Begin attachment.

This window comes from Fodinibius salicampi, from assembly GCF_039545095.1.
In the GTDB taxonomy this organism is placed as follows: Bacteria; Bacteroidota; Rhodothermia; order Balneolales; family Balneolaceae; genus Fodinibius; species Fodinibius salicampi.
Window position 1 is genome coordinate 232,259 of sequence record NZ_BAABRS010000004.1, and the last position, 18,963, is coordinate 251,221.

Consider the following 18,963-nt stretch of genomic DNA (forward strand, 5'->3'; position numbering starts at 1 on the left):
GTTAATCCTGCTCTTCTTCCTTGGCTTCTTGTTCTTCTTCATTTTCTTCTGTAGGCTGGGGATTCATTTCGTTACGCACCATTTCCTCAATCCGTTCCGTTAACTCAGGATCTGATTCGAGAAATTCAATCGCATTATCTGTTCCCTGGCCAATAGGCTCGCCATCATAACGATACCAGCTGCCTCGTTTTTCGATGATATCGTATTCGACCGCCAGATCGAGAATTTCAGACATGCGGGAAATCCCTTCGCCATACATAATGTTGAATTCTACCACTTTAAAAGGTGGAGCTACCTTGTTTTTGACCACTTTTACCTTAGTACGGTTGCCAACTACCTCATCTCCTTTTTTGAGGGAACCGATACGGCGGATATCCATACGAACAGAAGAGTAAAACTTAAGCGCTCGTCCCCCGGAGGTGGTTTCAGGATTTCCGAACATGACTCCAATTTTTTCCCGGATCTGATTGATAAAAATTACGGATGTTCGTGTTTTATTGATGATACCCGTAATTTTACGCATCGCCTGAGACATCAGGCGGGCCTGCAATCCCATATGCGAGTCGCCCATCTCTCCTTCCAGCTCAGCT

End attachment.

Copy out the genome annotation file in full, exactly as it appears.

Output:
This window comes from Fodinibius salicampi, from assembly GCF_039545095.1.
In the GTDB taxonomy this organism is placed as follows: Bacteria; Bacteroidota; Rhodothermia; order Balneolales; family Balneolaceae; genus Fodinibius; species Fodinibius salicampi.
Window position 1 is genome coordinate 232,259 of sequence record NZ_BAABRS010000004.1, and the last position, 18,963, is coordinate 251,221.

Consider the following 18,963-nt stretch of genomic DNA (forward strand, 5'->3'; position numbering starts at 1 on the left):
GTTAATCCTGCTCTTCTTCCTTGGCTTCTTGTTCTTCTTCATTTTCTTCTGTAGGCTGGGGATTCATTTCGTTACGCACCATTTCCTCAATCCGTTCCGTTAACTCAGGATCTGATTCGAGAAATTCAATCGCATTATCTGTTCCCTGGCCAATAGGCTCGCCATCATAACGATACCAGCTGCCTCGTTTTTCGATGATATCGTATTCGACCGCCAGATCGAGAATTTCAGACATGCGGGAAATCCCTTCGCCATACATAATGTTGAATTCTACCACTTTAAAAGGTGGAGCTACCTTGTTTTTGACCACTTTTACCTTAGTACGGTTGCCAACTACCTCATCTCCTTTTTTGAGGGAACCGATACGGCGGATATCCATACGAACAGAAGAGTAAAACTTAAGCGCTCGTCCCCCGGAGGTGGTTTCAGGATTTCCGAACATGACTCCAATTTTTTCCCGGATCTGATTGATAAAAATTACGGATGTTCGTGTTTTATTGATGATACCCGTAATTTTACGCATCGCCTGAGACATCAGGCGGGCCTGCAATCCCATATGCGAGTCGCCCATCTCTCCTTCCAGCTCAGCT